Anne-Marie Slaughter was a big name in the field of public policy – former head of the International Legal Studies Program at Harvard Law School, dean of the Woodrow Wilson School at Princeton, and the first women to hold the position of director of policy planning when she was appointed to that position at the State Department in 2009.
Yet most of the rest of us hadn’t heard of her until her 2012 article in The Atlantic titled “Why Women Still Can’t Have It All.” That article, in which Slaughter wrote about the difficulty of balancing a high-powered political job with caring for her two sons, reignited a debate about just how far women’s current lives still were from whatever feminist dreams many of us had grown up with. In her new book, “Unfinished Business: Women Men Work Family,” Slaughter expands the conversation to look at gender roles, the work world generally, and how public policy might help us reframe the issue around care – for children, for the elderly, and for the larger community.
I spoke with Slaughter by phone, asking up front for her understanding if the two 9-year-old boys playing Super Mario on Wii in the basement interrupted us. “Well, if I don’t understand that, you’re sunk,” she laughed.
Your book begins when you decided to leave your position at Princeton and take this position on the staff of Secretary of State Hillary Clinton. What were the challenges you faced when you took that job working far from home, and how did you make the decision to return home from Washington?
Well, it took me about three minutes to decide to take the job! That was not really an issue. I had always wanted to be in government. I tell people now, when your party is in power and you’re free, do it. Because when Bill Clinton won, I was getting tenure and when we won again I had a 2-month-old; in 2000 and 2004 my party didn’t win. So it’s like, if I’m ever gonna go, I’ve gotta go.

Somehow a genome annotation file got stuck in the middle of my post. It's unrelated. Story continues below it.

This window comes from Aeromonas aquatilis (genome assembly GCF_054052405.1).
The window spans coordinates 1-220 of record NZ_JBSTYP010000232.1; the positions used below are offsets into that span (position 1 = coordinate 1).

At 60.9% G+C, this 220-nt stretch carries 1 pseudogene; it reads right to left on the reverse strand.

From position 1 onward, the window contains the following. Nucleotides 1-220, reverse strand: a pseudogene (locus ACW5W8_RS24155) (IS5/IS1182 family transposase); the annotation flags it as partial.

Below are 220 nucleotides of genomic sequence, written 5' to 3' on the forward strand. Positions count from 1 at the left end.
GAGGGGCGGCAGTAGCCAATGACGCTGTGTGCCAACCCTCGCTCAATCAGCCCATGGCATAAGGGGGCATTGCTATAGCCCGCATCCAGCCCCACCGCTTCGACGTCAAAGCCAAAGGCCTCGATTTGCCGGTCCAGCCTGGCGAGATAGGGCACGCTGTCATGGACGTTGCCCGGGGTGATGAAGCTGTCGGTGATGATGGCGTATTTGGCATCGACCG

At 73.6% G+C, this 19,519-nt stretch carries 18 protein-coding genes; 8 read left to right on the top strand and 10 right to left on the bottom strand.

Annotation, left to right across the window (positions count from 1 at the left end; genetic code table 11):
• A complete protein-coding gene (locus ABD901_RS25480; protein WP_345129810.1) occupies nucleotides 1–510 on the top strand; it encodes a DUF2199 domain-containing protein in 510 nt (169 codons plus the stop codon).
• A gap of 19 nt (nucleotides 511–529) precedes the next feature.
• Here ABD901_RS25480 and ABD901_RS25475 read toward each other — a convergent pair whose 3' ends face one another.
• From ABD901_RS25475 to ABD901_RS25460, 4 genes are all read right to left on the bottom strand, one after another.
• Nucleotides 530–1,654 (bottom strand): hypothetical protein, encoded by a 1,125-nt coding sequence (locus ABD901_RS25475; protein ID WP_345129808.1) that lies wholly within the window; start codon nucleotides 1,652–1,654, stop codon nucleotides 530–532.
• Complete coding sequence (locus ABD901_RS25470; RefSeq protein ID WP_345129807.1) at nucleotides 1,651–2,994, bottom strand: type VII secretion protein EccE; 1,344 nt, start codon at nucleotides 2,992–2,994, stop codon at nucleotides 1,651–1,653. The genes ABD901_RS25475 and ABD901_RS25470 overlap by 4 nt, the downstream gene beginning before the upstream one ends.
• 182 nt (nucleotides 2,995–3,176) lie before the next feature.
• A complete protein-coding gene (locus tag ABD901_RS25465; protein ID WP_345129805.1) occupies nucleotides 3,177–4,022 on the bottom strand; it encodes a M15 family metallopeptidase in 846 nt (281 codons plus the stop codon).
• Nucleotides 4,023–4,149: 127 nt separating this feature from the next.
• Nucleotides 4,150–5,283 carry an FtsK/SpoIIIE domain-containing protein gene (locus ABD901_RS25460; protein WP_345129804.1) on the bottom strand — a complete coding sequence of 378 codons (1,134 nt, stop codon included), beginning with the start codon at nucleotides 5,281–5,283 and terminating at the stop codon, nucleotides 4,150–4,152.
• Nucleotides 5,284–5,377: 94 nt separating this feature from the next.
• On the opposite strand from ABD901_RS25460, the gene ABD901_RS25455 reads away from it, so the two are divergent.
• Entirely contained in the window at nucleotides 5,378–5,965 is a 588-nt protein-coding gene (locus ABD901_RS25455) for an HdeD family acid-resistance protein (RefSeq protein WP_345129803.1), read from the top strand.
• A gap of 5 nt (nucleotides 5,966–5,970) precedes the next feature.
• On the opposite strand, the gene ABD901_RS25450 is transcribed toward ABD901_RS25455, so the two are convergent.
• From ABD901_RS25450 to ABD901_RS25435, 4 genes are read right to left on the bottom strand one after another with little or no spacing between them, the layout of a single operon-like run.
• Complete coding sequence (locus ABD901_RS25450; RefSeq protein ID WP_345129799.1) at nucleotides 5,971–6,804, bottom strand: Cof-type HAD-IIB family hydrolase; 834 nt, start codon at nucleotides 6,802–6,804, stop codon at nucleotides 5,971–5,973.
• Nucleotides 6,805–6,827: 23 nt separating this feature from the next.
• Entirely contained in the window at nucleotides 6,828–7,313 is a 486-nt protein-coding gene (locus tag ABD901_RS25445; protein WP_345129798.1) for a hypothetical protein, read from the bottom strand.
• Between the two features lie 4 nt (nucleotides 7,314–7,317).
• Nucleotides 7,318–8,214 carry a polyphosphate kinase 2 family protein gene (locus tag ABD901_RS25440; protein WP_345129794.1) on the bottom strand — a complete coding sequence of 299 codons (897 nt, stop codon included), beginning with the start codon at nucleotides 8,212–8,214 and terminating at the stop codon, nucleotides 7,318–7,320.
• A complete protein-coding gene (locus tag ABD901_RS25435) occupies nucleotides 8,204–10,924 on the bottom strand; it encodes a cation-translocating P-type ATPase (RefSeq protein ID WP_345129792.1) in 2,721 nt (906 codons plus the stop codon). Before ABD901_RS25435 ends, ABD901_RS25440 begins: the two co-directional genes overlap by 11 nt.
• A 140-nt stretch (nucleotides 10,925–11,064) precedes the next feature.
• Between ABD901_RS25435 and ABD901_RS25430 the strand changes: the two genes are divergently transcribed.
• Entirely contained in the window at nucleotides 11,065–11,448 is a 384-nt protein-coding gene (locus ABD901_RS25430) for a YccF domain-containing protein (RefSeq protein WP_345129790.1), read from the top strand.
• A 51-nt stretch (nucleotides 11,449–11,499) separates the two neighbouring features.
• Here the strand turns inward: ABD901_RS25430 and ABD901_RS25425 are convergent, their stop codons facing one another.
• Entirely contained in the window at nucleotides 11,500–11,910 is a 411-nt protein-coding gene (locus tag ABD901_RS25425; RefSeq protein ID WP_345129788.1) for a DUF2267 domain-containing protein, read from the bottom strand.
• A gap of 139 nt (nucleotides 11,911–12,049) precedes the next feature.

We decided, as I wrote in the book, that [my husband and sons] should stay [in Princeton]. They had no interest in moving. We had just come back from a year in Shanghai, so they’d already been moved for a year. And both Andy and I thought that would be really bad for them, to put them in a strange town with him commuting back to Princeton and me trying to get used to a very high-pressure job.
And so you made the decision that you would commute and go to Washington every week during the work week and come home on the weekends. Obviously, that’s a grueling schedule for anybody, but it sounds like in the book you sort of anticipated it was going to be hard on you, and maybe didn’t anticipate quite how hard it would be on your kids.
I think that’s true. Part of it was, my kids were then 10 and 12; we had not been through the teenage years. Maybe now I would have a different view, but also teenage-hood is different for everybody. Basically, my older son had hit middle school. He’d been in middle school three months when I left. That was a big change. He’d gone from a small elementary school to a much bigger middle school, and he was 12, and it’s a difficult time.
I was always traveling, even when I was a dean, so I though this wasn’t going to be that different. I had been working, but I’d been working down the street, so I could be pretty fully involved in their lives – I could go to teacher meetings and sports games and that sort of thing. Maybe I should have anticipated it, but I’d always managed to make it work, and I just assumed we would make it work this time.